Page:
It’s important to have conversations and make connections in life because had I done this when I chose to use this epigraph for my first blog post, maybe I would have been able to unpack the epigraph in a way in which my mistakes could have been avoided. Mistakes are supposed to happen, especially in college, and if I wasn’t able to correct what I had said, I wouldn’t have been able to grow in the way that I did. Since then, I am able to see the world more clearly and use this circumstance to guide me in the direction to improve myself as a writer and even as an individual. 

I have taken the little things from inside this classroom to the outside. When I’m talking to my friends, for example, I frequently use the term I have come to love, as said by Beth, “unpack”. If they state something that baffles me, I tell them to unpack what they mean. Something so simple and straightforward, ended up having an impact on me.  It’s the little things that will change you as an individual and open up your own mind. 

“…yet you know me better than I know myself, perhaps better than I can know myself”. I set my standards low. I don’t expect the most out of myself as a way to avoid getting disappointed. This line stuck out to me in August in one way, and today it says something different. I know that I am always able to do better than I believe and people have continued to tell me this throughout my life. There are so many people out there that know me a different way that I know myself because other people set higher standards. This class is a perfect example. I had the people I needed in order to help me be successful. I used so many different pieces of literature to form valid arguments and connections in this world. This epigraph is only a part of all of the work that altered my perception in this class. It stuck with me this whole semester, which is why I had to end with it too. It opened my eyes in the world of writing and because of it, I have become someone new, someone better that can see the world in a way I couldn’t before.

The Benefits of English Literature

When I first walked into room 216 in August for English 203, I was nervous. I was anxiously waiting to see how my first day would go and I was nervous because I knew that this class was going to be a challenge. It was going to push me to work as hard as I’ve ever worked. But there was a reason I was put into this class. And as the semester lagged on, I realized that there was a point in everything that we did. Every task we were to complete had a purpose. There were constantly terms thrown at us from The Bedford Glossary of Critical and Literary Terms by Ross Murfin and Supryia M. Ray and Literary Analysis by Celena Kusch. And each term tied back to the novel or play or book or movie we were reading/watching at that time. We talked about New Criticism and intertextuality which happen to be my two favorite terms. We talked about satires a picaresque novel. We talked about so many different concepts and were asked so many different questions and every single one of them had a purpose. It was all for a reason, just like me being put into this class. But why?

For example, a satire, according to The Bedford Glossary of Critical and Literary Terms, is “A literary genre or mode that uses irony, wit, and sometimes sarcasm to expose humanity’s vices and foibles” (392). The novel that connects to this term is I am Not Sidney Poitier, written by Percival Everett. This novel is also a satire because Everett uses humor to bring the problem of racism to light. In one of my blog posts I talked about racism in literature and how racism will always be a part of it. There are always connections in different pieces of literature that present the issue of racism and race. As I’ve said before, there are reasons Everett did this and there are always connections to be made because of it. By using the terms that we’ve discussed in this class, we can tie together what we’ve done to find the reasoning and purpose behind these novels and poems we’ve read.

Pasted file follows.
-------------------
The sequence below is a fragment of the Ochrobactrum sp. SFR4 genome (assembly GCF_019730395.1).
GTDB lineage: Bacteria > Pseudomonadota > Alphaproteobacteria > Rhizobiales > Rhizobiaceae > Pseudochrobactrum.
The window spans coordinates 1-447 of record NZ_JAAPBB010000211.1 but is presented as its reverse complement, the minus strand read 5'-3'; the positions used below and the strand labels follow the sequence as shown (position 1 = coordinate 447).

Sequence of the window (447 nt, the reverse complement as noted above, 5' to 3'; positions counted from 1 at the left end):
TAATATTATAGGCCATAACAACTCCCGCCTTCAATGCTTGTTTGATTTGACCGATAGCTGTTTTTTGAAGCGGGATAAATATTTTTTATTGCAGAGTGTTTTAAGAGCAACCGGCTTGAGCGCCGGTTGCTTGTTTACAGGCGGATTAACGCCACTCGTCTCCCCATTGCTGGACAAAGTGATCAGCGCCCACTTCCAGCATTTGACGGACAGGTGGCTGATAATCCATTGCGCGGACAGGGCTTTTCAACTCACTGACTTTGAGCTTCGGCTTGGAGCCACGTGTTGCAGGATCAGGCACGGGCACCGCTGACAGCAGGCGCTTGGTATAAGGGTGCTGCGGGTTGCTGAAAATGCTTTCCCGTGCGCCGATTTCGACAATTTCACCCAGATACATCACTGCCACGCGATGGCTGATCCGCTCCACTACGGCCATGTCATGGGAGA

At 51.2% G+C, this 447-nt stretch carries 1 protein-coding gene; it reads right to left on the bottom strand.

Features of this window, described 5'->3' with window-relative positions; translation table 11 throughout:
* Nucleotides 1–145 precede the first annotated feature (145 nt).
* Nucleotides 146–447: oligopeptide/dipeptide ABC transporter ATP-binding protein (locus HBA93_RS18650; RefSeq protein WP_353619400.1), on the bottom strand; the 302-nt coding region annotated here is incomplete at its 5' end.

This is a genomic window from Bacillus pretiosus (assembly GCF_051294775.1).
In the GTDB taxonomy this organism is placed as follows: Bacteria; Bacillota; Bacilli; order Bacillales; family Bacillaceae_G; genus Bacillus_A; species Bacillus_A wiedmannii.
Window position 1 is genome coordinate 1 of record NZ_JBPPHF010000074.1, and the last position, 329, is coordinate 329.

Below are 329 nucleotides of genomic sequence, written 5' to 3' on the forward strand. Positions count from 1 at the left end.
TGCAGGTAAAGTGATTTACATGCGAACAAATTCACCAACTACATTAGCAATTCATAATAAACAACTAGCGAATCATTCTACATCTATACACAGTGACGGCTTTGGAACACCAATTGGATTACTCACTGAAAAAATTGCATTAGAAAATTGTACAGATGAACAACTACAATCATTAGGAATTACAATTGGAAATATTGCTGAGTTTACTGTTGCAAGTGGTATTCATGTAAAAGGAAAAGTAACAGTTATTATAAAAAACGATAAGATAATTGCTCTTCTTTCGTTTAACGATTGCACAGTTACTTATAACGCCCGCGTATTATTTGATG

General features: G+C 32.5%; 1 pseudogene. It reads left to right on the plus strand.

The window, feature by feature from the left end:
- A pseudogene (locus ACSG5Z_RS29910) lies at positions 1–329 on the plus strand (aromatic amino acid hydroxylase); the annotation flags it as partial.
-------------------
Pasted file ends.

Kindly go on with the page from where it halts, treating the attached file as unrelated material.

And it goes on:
I can take all of the information I was given throughout the semester, every term, every person, every phrase, and use all of it to further my understanding when it comes to literature and when it comes to this class. Ever since Beth told us to unpack what we say, I have used that term outside of the classroom quite often. And to me, I think that’s a huge step in achieving my objectives when I first stepped foot into room 216. Sometimes when I’m with my friends and someone makes a statement, I will look at them and say, “Can you unpack that” or, I will simply say “unpack”. This word has gotten stuck in my head and now I feel like every sentence ever said needs to be unpacked. 

Ultimately, I am glad I signed up to be in this class. I know that I’ve improved with every piece that I wrote. I’m leaving with an open mind and a new way to write thanks to Beth and my classmates and these novels and everything else we got to read this semester. I think it’s important when it comes to classes like these to slow down and give reasoning to what you do. Make connections to what you already know and in the end, tie everything together. This class has taught me how to take my time and to take everything one step at a time. I have learned that in literature it’s almost impossible to not use intertextuality. There are always connections to be made and that’s because we’re human. We seek to link what we are learning to what we already know. So yeah, I was nervous when I first started. But now, I’m excited to see where it will take me.